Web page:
The boy who knew too much: a child prodigy

This is the true story of scientific child prodigy, and former baby genius, Ainan Celeste Cawley, written by his father. It is the true story, too, of his gifted brothers and of all the Cawley family. I write also of child prodigy and genius in general: what it is, and how it is so often neglected in the modern world. As a society, we so often fail those we should most hope to see succeed: our gifted children and the gifted adults they become. Site Copyright: Valentine Cawley, 2006 +

Sunday, November 05, 2006

An authority on child prodigy

What makes an authority on child prodigy? One who knows one well, would be a good start. Do those who generally write of child prodigy know much of what they speak? From what I have read, of some of these "authorities", I would say not. Many seem never to have met a child prodigy, and those who have seem to have spent little time with them. This is, perhaps, inevitable. Only a parent of a child prodigy would be able to spend much time with a child prodigy. So, only a parent of a child prodigy, would be able to get to know a child prodigy well.

The academics that I have noted, who comment on prodigy, are clearly unaware of what child prodigies are actually like - or how well they can actually think. They seem to be extrapolating from those who are not prodigies at all, and making suppositions, in many cases. I find it alarming that some academics feel able to write, as if they are authorities, on something of which they clearly have no experience.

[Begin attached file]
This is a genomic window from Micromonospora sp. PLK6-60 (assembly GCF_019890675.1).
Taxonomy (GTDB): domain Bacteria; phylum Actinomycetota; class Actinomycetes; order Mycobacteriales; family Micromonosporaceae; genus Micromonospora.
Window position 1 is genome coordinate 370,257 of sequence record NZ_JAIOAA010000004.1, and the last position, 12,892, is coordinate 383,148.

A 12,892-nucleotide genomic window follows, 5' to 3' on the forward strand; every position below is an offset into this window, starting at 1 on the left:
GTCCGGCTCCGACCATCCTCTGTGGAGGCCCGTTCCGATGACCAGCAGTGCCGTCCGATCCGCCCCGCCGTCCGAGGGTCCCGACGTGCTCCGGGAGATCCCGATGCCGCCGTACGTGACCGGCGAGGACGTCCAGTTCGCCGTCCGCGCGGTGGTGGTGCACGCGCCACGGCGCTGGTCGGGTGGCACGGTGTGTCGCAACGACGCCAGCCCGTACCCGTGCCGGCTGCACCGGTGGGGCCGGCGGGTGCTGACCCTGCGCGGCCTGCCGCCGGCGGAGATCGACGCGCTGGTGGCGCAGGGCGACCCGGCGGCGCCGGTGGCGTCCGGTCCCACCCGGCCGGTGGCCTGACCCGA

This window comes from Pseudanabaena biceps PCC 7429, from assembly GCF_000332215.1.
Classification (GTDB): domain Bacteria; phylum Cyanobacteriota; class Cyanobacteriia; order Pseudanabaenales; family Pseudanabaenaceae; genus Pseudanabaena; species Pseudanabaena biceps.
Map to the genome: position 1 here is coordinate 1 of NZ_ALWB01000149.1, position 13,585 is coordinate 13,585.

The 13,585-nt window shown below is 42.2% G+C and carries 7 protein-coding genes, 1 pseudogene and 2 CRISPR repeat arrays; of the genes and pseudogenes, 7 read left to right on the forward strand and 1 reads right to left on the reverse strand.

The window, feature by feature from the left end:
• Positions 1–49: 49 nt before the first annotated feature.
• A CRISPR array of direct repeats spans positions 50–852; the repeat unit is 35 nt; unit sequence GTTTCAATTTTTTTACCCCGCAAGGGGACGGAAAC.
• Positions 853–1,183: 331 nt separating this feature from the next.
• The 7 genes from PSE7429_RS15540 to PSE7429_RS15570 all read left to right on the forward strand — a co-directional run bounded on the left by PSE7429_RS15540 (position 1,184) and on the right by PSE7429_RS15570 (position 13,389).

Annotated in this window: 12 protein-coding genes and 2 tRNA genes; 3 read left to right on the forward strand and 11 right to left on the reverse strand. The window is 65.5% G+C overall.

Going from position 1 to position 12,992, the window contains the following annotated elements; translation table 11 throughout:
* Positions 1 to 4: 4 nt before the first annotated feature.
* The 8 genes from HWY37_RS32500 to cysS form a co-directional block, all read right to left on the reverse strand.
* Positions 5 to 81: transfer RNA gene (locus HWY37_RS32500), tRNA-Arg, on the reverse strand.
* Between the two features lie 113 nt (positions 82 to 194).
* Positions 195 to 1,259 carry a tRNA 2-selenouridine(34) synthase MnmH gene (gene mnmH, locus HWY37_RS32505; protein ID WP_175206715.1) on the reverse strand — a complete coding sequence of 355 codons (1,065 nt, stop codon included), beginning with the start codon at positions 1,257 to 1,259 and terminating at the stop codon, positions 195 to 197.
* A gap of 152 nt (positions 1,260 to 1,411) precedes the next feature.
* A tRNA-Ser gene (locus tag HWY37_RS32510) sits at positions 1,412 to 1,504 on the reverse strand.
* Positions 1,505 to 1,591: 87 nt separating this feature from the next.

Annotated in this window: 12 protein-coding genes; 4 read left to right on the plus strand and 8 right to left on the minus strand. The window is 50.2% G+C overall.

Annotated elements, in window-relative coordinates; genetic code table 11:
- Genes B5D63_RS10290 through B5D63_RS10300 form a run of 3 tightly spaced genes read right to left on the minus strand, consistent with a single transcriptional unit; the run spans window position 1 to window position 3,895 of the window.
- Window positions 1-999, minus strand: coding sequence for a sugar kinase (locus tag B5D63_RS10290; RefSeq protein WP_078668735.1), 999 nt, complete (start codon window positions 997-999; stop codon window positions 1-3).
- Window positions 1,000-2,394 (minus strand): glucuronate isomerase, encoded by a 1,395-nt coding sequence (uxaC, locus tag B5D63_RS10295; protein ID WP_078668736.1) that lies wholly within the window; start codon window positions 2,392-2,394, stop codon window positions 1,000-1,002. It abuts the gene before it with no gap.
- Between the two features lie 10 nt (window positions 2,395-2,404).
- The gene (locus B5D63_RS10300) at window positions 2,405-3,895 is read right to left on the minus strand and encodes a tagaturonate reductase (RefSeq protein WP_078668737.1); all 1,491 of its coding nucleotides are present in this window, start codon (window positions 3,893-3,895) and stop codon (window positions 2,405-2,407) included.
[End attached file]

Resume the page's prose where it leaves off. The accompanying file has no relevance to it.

I know child prodigy well, because I am raising one. I see him daily. I hear him think and I am constantly surprised at the depth of his grasp of obscure and arcane subjects, of the quickness of his comprehension, the speed of his association, the intelligence of his insight. His thinking is not just a question of "more" of what other bright children have: it is something else altogether, something of a different order. Those who write of child prodigy generally don't capture this feeling that comes upon me when I speak with Ainan. Why not? I believe it is because they do not actually know any prodigy well enough to comment. Yet comment they do.

If you want to learn about child prodigy, to witness what a scientific child prodigy is like, these pages are a good place to start. In many cases, the last place to understand prodigy is from the mouths of academics who pronounce upon them. I have spent more hours in the company of a prodigy than they will do in a dozen careers: who then knows prodigy best? A parent of a prodigy, is often the best authority.

(If you would like to read about my scientific child prodigy son, Ainan Celeste Cawley, six, and his gifted brothers, please go to: Thanks.)

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posted by Valentine Cawley @ 1:30 PM 


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